The Galter Health Sciences Library staff has digitized Leslie B. Arey's 1979 edition of Northwestern University Medical School: 1859-1979, a pioneer in educational reform.  Authored by the late Leslie B. Arey, PhD, Professor Emeritus of Anatomy, the book, a revised and extended version of the centennial edition (1959) was published in 1979.   This edition is generally used when referencing the history of the medical school.

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Video: Leslie B. Arey on the history of the NU Medical School Library

Conversations with Leslie B. Arey: An Oral History of the N.U. Medical School
(60 Minutes; 1985)

James E. Eckenhoff, MD, medical school dean 1968-1985 interviews Leslie B. Arey, PhD,
NU faculty 1915-1988. The video features personal impressions, memories, and vignettes,
with photographs and film clips. Produced by the Medical School Library staff Edward Tawyea,
Associate Director 1985-1988, and Pejman Makarechi, Head of Media Production Services
1983-1988 and updated by the Galter Health Sciences Library.

Excerpted from: Conversations with Leslie B. Arey: An Oral History of the N.U. Medical School

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The G.V. Black Collection

Guide to the Digitized Collection of G.V. Black Manuscripts, Correspondence and Photographs in the Galter Health Sciences Library, Northwestern University Portrait of G.V. Black

The Northwestern University G.V. Black collection contains 43 manuscripts, 100 letters and photographs covering the period between 1867 and 1915. Some of the more important items in the collection are: correspondence between Dr. Black and Dr. Frederick S. McKay from the turn of the century that focus on mottled enamel of teeth and early hypotheses on water and fluoridation; correspondence, program announcements and other ephemera from the World Dental Congress held in conjunction with the World's Columbian Exposition in 1893; a manuscript on zoo chemistry.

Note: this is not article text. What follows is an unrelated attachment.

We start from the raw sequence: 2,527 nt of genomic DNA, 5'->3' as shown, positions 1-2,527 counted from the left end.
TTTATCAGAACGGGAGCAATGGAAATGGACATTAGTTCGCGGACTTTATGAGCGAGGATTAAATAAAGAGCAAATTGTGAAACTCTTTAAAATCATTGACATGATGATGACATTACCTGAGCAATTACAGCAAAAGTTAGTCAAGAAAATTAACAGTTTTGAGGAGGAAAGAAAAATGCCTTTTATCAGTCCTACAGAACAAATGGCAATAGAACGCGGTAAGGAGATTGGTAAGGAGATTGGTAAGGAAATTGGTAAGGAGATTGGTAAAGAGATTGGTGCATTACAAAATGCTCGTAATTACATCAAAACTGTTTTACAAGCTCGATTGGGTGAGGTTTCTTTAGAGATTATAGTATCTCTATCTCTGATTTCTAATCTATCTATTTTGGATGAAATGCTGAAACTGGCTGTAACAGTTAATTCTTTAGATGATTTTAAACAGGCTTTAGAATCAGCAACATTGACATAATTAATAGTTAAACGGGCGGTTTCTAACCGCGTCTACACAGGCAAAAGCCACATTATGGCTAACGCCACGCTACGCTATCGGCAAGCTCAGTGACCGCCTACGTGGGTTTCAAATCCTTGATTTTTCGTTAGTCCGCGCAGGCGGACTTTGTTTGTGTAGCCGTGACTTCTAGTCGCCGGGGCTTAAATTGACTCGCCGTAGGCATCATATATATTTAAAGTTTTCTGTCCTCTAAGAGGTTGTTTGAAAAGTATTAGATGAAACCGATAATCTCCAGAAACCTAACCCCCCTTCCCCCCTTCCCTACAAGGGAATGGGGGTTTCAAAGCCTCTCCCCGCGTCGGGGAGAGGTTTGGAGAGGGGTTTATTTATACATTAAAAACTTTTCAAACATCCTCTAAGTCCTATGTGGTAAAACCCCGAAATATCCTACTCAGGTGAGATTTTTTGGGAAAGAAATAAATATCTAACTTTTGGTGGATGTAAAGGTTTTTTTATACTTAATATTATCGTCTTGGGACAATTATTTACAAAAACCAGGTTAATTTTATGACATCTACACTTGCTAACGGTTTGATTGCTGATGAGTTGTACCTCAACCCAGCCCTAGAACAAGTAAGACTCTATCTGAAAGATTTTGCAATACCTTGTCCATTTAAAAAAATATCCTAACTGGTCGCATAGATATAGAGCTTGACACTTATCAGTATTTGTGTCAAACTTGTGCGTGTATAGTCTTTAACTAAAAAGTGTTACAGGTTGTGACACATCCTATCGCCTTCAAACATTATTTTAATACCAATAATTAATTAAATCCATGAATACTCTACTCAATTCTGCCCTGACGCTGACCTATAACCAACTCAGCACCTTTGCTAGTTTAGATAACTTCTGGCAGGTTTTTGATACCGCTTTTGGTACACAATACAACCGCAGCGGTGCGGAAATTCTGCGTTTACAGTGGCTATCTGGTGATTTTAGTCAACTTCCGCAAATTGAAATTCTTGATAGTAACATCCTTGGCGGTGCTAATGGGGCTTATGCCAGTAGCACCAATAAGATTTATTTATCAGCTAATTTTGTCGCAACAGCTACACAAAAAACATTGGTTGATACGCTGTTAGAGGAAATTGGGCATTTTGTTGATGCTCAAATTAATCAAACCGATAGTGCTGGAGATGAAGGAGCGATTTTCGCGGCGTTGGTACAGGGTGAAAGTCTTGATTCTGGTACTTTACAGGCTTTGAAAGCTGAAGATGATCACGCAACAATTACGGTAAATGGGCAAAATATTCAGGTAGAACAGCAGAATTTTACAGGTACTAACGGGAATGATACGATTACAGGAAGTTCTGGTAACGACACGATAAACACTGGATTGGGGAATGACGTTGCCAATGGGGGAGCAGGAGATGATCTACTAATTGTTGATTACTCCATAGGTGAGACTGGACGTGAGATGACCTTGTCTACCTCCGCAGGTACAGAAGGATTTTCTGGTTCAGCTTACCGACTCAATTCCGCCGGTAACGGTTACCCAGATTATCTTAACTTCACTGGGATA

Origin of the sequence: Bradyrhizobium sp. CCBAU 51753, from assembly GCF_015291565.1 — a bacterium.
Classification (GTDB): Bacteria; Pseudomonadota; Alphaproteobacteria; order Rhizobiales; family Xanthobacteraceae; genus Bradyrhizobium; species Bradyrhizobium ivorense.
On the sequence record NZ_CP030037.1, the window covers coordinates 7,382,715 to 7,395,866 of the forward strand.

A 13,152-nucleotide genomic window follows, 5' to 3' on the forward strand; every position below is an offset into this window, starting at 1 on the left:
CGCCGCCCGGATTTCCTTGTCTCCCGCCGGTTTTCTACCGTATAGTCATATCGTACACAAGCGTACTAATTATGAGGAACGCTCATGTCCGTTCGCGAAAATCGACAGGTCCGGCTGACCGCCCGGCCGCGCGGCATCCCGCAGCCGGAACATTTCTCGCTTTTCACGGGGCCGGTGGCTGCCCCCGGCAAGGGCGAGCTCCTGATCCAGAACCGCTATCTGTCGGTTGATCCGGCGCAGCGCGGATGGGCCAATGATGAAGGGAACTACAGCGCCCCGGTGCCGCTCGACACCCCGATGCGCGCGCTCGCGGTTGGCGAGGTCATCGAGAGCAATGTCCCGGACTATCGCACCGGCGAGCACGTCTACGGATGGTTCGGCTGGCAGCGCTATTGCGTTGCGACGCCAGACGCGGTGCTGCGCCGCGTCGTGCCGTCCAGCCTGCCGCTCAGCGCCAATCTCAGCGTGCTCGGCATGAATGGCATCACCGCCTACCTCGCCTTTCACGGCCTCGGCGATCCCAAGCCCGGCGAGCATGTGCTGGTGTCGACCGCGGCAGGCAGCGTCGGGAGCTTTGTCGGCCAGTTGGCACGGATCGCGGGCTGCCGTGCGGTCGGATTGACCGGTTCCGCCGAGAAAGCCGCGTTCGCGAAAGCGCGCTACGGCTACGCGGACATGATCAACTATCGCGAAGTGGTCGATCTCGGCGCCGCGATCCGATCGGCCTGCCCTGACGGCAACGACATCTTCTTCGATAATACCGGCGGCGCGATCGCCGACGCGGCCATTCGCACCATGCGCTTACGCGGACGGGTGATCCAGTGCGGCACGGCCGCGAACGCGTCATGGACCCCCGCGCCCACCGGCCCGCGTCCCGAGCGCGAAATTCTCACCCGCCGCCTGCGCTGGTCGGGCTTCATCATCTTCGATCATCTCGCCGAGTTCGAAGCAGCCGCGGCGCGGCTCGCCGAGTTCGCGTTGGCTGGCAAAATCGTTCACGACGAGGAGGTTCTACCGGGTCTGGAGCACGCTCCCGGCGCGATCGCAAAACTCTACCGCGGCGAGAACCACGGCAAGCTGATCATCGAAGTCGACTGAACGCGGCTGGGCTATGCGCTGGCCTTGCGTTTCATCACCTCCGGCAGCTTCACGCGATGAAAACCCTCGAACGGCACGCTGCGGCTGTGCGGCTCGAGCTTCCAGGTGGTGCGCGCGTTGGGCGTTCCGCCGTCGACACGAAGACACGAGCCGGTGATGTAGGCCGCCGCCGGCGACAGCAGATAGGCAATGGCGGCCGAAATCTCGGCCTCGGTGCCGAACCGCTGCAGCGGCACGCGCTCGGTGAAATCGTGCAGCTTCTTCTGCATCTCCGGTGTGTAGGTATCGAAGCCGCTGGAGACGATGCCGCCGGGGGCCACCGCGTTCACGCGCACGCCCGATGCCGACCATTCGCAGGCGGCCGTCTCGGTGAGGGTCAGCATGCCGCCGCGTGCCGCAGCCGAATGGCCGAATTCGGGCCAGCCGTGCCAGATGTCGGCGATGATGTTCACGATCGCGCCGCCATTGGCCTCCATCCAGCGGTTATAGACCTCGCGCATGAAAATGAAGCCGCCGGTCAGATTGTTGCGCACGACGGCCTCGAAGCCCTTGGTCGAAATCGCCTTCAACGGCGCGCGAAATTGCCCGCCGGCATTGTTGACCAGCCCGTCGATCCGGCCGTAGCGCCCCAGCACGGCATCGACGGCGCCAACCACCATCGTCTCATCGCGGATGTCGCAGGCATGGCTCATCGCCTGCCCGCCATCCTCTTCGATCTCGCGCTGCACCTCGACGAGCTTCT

Searchable Finding Aid

Northwestern University Finding Aid Collections Online

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Archibald Church History of Medicine Collection

The history of medicine does not begin and end at any particular date. [1]

The Galter Health Sciences Library at Northwestern University was known as the Archibald Church Medical Library from 1927 to 1990. Dr. Church was associated with the Medical School for 25 years, first as a professor and then as chair of nervous and mental diseases and medical jurisprudence. His name is now given specifically to the library's historical book collection. This is appropriate, for it was a gift from Dr. and Mrs. Church which formed the first endowment the library received.

Irving CutterIrving Cutter (1875-1945), dean of the Medical School from 1925 to 1941, was responsible for the collection's extensive development. Cutter began his working life as a book salesman for the Ginn Company and remained a "bookman" all his life. Not surprisingly, Dean Cutter saw the Medical Library as his personal project, and during his tenure expanded its holdings from 13,000 to nearly 92,000 volumes.